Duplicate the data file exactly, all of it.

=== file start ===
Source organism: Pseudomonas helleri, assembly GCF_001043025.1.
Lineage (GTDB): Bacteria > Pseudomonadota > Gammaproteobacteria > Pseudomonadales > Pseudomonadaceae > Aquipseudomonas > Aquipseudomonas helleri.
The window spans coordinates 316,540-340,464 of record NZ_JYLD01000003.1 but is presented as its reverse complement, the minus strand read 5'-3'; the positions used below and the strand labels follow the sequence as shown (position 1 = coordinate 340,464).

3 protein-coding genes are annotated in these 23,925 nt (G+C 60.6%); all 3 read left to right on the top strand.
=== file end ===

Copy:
Source organism: Pseudomonas helleri, assembly GCF_001043025.1.
Lineage (GTDB): Bacteria > Pseudomonadota > Gammaproteobacteria > Pseudomonadales > Pseudomonadaceae > Aquipseudomonas > Aquipseudomonas helleri.
The window spans coordinates 316,540-340,464 of record NZ_JYLD01000003.1 but is presented as its reverse complement, the minus strand read 5'-3'; the positions used below and the strand labels follow the sequence as shown (position 1 = coordinate 340,464).

3 protein-coding genes are annotated in these 23,925 nt (G+C 60.6%); all 3 read left to right on the top strand.